Knowledge of the molecular basis of protein-protein recognition is essential for understanding protein function, since the ability of proteins to form specific complexes with other proteins underlies most cellular processes.
Our aim i s to progress from purely anatomical descriptions of protein-protein interfaces to an understanding of how structural features contribute to the affinity and specificity of binding reactions. Dr. Mariuzza will carry out detailed structure-function studies of four distinct protein-protein recognition systems: 1) antigen-antibody, 2) natural killer (NK) cell receptor-MHC class I, 3) superantigen (SAG)-MBC class II, and 4) SAGT cell receptor (TCR). For each system, procedures have been developed for the expression of mutant proteins, the crystallization and structure determination of mutant complexes, and the measurement of thermodynamic binding parameters. The following aspects of the association process will be addressed: 1. Energetics of individual interactions across protein-protein interfaces. Double mutant cycles will be constructed to dissect coupling energies between residue pairs in antigen-antibody and NK receptor-MHC class I complexes. Unlike most interfaces described to date (including antigen-antibody), the NK receptorMHC class I interface is highly hydrophilic and dominated by charged interactions. It may represent a qualitatively different strategy that certain proteins have evolved for binding other proteins. 2. Structural basis for specificity in protein-protein recognition. The PI will determine the crystal structures of members of a family of antibodies that bind the immunizing antigen at coincident sites and with similar affinities, but which display striking differences in specificity towards a panel of antigenic variants. 3. Context dependence of the hydrophobic effect in protein-protein interfaces and the nature of energetic """"""""hot spots."""""""" Using X-ray crystallography and titration calorimetry, the PI will examine the role that local environment and position in the interface play in determining the hydrophobic contribution of individual residues to binding. The results will improve our understanding of """"""""hot spots"""""""" in protein-protein interfaces. 4. Structural determinants of affinity in the evolution of protein-protein interfaces. In order to clarify the structural mechanisms underlying affinity maturation, the PI will determine the crystal structures of antigenantibody, SAG-MHC class II, and SAG-TCR complexes that have acquired up to 10,000-fold increased affinities through directed evolution.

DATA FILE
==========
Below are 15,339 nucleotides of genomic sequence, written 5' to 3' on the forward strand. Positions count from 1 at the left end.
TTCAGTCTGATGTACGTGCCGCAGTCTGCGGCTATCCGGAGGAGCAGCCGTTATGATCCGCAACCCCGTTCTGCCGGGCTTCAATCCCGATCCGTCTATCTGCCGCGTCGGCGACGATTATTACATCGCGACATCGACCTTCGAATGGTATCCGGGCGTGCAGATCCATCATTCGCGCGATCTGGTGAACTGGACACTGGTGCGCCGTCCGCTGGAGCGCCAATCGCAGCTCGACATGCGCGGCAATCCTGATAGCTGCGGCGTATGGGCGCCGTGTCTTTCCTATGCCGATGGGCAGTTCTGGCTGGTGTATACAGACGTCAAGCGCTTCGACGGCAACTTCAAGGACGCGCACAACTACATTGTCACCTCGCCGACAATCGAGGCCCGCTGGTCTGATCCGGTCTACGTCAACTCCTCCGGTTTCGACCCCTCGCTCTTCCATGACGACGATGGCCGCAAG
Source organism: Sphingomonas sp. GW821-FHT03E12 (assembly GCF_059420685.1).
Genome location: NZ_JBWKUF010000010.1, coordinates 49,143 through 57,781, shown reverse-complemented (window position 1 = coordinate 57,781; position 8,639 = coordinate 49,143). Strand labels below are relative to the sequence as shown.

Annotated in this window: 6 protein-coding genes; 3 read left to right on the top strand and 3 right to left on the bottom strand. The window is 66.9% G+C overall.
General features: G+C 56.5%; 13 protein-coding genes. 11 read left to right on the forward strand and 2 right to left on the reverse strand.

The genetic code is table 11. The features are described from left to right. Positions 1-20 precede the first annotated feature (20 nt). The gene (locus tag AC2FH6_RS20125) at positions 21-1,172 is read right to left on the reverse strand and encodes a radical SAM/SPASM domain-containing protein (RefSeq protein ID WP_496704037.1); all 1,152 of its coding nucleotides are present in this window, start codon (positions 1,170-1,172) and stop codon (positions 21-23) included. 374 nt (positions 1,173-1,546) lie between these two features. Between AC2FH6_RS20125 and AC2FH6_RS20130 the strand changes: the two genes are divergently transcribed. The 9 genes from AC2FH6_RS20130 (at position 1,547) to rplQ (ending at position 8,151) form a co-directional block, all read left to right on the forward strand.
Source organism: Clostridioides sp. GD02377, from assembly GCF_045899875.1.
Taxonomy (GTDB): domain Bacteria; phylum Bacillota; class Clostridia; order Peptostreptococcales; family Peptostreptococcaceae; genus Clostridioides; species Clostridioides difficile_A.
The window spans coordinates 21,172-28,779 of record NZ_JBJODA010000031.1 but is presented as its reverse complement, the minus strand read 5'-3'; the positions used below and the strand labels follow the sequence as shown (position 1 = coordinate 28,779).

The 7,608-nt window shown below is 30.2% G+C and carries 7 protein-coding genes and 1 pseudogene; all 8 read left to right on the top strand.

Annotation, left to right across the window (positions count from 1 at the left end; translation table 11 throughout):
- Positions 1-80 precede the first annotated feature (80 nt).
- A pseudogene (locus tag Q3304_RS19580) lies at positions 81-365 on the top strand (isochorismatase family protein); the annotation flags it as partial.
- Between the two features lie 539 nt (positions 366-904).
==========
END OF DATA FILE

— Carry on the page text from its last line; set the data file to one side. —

National Institute of Health (NIH)
National Institute of General Medical Sciences (NIGMS)
Research Project (R01)
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Molecular and Cellular Biophysics Study Section (BBCA)
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Flicker, Paula F
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University of MD Biotechnology Institute
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United States
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